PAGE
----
To this aim this session is not addressed just to seismology and natural hazards scientists but also to geologist, atmospheric sciences and electromagnetism researchers, whose collaboration is particular important for fully understand mechanisms of earthquake preparation and their possible relation with other measurable quantities. For this reason all contributions devoted to the description of genetic models of earthquake’s precursory phenomena are equally welcome. Every 2 years selected papers presented in thsi session will be proposed for publication in a dedicated Special Issue of an international (ISI) scientific journal.

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Co-organized as AS4.62/EMRP2.40/ESSI1.7/GI2.13/SM3.9, co-sponsored by JpGU
Convener: Valerio Tramutoli | Co-conveners: Mariano Lisi, Pier Francesco Biagi, Katsumi Hattori, Filippos Vallianatos
Orals
| Wed, 10 Apr, 08:30–12:30, 14:00–15:45
 
Room M2
Posters
| Attendance Wed, 10 Apr, 16:15–18:00
 
Hall X3
NH9.11 ECS

In recent years an increasing number of research projects focused on natural hazards (NH) and climate change impacts, providing a variety of information to end user or to scientists working on related topics.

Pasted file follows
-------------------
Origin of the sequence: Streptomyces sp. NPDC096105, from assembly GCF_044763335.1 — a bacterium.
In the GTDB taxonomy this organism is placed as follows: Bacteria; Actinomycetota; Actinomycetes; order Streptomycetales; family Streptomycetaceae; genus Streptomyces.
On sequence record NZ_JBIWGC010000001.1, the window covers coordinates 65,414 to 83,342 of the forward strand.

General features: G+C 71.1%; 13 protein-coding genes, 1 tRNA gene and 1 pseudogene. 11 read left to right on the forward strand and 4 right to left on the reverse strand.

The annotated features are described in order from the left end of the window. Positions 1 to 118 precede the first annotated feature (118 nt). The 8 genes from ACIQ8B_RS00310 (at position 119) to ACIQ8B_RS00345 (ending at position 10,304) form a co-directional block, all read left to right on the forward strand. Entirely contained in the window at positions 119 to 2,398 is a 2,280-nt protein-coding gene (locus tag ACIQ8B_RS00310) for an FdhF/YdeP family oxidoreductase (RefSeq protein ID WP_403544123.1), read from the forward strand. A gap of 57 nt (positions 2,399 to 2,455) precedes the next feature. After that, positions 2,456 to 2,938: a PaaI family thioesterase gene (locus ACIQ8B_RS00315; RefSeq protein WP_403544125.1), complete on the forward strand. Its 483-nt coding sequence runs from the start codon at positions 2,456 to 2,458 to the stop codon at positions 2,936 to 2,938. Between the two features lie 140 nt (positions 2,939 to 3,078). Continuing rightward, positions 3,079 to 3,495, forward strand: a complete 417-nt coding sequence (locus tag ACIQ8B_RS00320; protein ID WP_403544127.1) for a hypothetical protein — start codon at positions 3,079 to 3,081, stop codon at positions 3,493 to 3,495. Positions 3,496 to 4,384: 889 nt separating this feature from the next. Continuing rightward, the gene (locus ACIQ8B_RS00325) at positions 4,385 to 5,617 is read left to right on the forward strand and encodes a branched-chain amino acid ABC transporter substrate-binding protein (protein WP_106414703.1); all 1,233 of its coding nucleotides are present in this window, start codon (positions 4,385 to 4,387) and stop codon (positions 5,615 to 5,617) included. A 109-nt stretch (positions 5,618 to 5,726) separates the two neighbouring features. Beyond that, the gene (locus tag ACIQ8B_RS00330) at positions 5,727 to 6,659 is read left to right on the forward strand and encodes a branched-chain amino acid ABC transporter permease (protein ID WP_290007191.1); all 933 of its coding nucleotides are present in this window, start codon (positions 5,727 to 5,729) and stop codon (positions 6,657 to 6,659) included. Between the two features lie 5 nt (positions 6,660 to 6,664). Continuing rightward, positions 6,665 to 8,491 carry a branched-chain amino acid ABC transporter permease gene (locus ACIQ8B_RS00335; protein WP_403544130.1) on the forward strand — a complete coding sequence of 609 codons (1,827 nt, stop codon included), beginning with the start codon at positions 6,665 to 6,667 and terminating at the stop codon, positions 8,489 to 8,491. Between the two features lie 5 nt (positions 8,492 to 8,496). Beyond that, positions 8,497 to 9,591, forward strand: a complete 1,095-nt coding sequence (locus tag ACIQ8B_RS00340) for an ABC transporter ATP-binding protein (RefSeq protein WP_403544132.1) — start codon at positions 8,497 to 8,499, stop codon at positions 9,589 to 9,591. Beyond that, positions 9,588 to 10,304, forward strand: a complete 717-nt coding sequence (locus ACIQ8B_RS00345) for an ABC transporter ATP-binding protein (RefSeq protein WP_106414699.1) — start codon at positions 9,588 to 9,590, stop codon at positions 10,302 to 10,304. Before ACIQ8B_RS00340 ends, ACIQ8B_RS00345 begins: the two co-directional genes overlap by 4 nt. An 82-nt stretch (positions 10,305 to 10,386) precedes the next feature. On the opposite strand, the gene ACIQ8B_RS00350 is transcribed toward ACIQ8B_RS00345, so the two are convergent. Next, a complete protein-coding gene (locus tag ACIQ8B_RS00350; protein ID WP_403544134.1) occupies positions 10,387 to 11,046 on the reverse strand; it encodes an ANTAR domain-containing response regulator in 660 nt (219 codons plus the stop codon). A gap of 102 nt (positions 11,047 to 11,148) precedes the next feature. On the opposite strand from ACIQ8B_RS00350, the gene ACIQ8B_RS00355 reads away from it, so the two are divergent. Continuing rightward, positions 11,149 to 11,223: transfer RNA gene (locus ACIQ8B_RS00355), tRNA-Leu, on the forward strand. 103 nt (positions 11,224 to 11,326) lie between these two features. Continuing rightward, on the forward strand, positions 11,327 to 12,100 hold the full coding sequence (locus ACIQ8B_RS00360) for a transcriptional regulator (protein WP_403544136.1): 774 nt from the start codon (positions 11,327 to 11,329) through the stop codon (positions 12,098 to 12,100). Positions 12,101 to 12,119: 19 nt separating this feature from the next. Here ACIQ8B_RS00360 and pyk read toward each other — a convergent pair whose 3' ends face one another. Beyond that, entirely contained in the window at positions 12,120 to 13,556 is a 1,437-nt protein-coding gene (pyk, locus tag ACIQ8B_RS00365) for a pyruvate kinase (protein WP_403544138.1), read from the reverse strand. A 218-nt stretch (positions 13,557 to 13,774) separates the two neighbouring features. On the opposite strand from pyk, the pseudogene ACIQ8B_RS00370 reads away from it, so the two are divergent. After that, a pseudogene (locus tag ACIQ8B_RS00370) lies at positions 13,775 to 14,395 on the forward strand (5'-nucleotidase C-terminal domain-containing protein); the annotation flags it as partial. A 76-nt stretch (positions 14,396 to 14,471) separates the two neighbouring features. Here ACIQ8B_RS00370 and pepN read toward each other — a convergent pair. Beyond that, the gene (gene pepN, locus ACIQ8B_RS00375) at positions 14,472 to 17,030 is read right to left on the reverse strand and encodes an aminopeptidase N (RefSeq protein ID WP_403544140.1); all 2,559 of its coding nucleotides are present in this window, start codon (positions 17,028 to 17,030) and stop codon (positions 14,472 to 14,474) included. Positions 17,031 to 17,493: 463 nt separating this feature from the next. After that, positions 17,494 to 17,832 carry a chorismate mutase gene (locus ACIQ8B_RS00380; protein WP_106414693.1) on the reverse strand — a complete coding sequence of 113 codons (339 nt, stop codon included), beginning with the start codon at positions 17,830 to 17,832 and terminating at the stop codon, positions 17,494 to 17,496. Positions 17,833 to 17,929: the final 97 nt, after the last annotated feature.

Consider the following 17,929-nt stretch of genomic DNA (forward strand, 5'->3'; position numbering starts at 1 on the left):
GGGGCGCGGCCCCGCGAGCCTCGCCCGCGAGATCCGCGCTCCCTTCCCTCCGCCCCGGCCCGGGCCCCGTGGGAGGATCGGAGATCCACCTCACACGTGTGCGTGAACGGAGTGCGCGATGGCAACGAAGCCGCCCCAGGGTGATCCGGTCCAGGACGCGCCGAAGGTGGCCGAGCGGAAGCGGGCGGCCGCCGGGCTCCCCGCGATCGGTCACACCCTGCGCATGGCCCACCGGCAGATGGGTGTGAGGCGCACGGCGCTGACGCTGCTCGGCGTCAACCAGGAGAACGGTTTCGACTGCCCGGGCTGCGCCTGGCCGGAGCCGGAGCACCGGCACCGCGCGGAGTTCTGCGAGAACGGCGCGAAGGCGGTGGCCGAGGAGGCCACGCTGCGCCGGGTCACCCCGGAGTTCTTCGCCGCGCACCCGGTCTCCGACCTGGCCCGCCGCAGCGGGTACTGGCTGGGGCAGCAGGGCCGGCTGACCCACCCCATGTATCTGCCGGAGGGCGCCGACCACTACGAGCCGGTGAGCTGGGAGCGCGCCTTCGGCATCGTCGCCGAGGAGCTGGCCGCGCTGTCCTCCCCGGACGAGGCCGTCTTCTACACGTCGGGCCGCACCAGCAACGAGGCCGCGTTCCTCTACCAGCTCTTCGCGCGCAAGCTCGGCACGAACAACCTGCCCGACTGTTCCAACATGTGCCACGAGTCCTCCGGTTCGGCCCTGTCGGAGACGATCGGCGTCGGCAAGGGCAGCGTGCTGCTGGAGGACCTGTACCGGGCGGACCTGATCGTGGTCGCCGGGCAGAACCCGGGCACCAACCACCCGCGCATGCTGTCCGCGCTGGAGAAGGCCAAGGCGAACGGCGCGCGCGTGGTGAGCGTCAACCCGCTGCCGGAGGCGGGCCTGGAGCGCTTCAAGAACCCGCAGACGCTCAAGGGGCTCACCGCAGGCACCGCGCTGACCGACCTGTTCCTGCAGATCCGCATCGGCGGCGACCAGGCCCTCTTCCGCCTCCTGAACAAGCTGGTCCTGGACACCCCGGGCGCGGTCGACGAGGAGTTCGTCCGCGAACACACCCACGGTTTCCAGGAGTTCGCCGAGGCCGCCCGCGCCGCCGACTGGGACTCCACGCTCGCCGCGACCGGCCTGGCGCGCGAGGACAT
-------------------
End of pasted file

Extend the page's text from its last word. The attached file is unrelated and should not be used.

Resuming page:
The session aims at promoting new and innovative studies, experiences and models to improve risk management and communication about natural hazards to different end users.

End users such as decision and policy makers or the general public, need information to be easy and quickly interpretable, properly contextualized, and therefore specifically tailored to their needs. On the other hand, scientists coming from different disciplines related to natural hazards and climate change (e.g., economists, sociologists), need more complete dataset to be integrated in their analysis. By facilitating data access and evaluation, as well as promoting open access to create a level playing field for non-funded scientists, data can be more readily used for scientific discovery and societal benefits. However, the new scientific advancements are not only represented by big/comprehensive dataset, geo-information and earth-observation architectures and services or new IT communication technologies (location-based tools, games, virtual and augmented reality technologies, and so on), but also by methods in order to communicate risk uncertainty as well as associated spatio-temporal dynamic and involve stakeholders in risk management processes.